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Neuroimaging approach of atypical forms of Alzheimer's disease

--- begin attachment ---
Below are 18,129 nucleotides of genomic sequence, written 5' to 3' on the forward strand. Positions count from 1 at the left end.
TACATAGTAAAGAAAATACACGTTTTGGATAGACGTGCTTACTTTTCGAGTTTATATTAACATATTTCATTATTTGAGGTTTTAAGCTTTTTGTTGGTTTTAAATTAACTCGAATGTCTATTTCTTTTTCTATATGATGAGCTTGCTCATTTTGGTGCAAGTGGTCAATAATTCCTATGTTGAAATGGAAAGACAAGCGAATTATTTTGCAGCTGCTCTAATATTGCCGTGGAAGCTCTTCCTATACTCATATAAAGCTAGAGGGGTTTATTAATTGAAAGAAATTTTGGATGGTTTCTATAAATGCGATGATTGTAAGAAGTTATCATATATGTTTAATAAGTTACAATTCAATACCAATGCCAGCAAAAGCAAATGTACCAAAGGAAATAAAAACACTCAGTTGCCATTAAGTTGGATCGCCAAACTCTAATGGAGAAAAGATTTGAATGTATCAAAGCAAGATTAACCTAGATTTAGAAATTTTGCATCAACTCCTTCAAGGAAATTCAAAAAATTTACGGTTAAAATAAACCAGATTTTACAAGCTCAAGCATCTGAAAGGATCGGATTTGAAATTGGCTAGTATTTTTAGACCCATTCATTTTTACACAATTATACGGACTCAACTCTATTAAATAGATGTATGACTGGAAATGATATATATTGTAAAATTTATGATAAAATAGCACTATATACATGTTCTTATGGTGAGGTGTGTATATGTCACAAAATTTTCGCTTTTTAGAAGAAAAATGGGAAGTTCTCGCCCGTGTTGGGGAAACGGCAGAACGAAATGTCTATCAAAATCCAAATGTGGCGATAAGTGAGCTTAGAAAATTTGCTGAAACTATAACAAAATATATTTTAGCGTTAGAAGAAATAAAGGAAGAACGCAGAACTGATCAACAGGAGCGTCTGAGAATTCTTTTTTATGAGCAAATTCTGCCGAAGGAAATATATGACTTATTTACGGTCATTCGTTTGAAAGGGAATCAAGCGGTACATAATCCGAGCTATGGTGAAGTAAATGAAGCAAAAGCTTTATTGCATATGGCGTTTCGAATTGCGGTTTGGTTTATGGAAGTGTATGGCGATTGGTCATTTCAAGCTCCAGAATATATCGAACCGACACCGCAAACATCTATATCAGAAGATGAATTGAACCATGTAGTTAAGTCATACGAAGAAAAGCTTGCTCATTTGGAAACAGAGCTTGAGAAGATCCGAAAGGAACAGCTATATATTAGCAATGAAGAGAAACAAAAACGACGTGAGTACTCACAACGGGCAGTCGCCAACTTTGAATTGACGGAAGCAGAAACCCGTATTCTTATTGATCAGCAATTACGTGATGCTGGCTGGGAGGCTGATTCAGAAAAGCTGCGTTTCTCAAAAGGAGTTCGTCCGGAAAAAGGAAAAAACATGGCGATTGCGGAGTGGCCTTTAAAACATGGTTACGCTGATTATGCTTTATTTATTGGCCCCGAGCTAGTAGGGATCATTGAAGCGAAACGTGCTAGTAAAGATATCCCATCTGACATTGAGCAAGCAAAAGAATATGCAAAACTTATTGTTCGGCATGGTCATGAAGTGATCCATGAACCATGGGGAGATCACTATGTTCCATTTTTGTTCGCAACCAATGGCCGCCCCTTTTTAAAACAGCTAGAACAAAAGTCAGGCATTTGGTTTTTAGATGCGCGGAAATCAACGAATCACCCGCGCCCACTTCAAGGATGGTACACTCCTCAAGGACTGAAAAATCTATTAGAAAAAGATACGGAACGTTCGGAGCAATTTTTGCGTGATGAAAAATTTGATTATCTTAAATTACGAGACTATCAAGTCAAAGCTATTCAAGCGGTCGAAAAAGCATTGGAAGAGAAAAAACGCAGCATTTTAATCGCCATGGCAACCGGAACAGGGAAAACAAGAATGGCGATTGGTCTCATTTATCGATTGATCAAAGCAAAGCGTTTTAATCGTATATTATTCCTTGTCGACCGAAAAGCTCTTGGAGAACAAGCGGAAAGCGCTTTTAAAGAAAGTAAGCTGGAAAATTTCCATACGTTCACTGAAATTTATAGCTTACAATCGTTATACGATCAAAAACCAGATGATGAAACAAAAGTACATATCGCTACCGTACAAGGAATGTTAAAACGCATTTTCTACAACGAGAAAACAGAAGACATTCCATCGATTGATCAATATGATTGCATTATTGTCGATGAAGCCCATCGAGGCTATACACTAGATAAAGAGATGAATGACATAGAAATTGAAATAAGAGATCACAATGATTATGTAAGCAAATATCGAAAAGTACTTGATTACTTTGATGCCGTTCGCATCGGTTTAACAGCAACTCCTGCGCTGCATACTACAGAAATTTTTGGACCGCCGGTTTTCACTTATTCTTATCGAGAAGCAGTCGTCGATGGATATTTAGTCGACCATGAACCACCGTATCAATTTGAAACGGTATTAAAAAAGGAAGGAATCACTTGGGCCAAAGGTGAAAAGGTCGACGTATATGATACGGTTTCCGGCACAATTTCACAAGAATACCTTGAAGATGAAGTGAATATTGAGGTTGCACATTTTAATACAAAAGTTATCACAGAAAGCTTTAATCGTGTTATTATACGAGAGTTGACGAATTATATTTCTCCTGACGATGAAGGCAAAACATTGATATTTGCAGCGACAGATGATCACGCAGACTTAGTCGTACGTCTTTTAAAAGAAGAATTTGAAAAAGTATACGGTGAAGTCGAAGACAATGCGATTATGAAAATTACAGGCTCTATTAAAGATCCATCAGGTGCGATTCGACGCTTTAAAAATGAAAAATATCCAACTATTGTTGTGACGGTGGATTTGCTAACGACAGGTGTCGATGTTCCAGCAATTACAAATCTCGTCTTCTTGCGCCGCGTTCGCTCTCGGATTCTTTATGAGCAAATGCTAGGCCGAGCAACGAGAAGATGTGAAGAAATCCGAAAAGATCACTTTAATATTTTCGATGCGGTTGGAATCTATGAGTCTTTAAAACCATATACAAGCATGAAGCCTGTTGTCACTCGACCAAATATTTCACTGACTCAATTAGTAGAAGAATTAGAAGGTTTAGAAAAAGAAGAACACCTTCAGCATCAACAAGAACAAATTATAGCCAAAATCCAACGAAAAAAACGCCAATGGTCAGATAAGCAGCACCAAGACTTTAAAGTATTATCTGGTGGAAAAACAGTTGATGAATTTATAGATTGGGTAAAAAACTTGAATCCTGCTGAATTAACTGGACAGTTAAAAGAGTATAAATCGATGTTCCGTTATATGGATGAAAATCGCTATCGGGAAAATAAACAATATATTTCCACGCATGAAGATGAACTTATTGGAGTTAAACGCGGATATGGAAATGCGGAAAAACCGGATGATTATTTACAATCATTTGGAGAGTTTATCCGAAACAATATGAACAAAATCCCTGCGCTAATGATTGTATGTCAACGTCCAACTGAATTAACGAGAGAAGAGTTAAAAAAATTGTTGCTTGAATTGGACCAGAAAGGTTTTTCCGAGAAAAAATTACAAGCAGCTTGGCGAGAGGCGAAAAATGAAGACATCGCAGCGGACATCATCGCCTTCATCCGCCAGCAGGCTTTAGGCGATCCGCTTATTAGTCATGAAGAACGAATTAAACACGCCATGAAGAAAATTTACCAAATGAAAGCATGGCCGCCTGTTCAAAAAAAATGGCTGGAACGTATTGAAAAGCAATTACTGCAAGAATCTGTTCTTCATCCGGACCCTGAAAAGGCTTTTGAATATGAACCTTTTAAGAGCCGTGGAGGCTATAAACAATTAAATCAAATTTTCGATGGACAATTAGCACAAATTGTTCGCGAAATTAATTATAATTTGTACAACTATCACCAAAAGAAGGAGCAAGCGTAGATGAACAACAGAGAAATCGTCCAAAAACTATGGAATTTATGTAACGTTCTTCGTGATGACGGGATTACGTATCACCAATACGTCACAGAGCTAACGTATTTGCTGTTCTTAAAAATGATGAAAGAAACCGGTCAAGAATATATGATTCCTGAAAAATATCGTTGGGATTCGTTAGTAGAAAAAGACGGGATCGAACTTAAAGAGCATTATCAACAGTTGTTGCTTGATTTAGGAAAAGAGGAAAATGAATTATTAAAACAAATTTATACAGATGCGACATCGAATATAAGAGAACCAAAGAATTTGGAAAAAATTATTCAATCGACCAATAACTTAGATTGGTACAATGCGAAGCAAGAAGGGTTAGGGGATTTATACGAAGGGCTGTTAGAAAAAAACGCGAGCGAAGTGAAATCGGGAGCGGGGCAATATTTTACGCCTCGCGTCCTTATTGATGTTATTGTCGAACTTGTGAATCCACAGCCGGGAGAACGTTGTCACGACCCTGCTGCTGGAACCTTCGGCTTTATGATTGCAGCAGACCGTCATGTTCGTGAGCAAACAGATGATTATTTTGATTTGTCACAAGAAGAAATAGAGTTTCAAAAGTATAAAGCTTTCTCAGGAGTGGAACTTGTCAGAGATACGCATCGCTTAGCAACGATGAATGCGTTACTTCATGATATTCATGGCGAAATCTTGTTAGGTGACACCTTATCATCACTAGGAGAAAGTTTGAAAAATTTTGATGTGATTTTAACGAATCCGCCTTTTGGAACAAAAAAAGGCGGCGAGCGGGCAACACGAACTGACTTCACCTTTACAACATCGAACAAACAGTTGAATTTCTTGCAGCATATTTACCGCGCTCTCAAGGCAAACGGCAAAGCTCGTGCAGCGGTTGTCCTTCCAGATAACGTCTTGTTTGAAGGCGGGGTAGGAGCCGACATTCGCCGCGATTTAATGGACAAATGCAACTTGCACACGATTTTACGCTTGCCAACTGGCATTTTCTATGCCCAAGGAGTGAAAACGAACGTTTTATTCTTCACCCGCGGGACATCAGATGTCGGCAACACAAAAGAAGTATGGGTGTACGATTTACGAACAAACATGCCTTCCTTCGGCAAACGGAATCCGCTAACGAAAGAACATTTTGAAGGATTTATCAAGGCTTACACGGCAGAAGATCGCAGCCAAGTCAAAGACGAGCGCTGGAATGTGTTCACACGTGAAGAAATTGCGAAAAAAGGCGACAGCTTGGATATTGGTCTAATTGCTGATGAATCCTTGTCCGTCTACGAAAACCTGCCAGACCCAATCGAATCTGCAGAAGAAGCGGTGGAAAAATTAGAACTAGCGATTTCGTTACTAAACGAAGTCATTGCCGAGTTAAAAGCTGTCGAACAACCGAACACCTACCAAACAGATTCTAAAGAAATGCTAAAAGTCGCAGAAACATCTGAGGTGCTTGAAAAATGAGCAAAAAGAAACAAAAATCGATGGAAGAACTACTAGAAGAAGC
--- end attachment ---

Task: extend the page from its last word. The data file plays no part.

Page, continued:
Alzheimer's disease (AD) is not a unitary clinical syndrome. Patients with early age-of-onset AD can present with multi-domain cognitive impairment at onset. This cognitive picture is very different from the typical profile of late-onset patients with progressive memory deficit as the central feature. AD can also present as atypical, relatively focal clinical syndromes, more frequently associated with early age-of-onset, i.e., as posterior cortical atrophy (PCA) and logopenic variant of primary progressive aphasia (lvPPA). Neuroimaging, including magnetic resonance imaging (MRI) and positron emission tomography (PET), is playing an increasingly important role in the study of atypical forms of AD, delineating the structural and functional brain alterations associated with these conditions. Neuroimaging patterns acquired at the prodromal stage can discriminate between AD and other neurodegenerative diseases and among AD variants. Advanced MRI techniques are of special interest for their potential to characterize the signature of each neurodegenerative condition and aid both the diagnostic process and the monitoring of disease progression. All these findings will become crucial when disease-modifying (personalized) therapies will be established.
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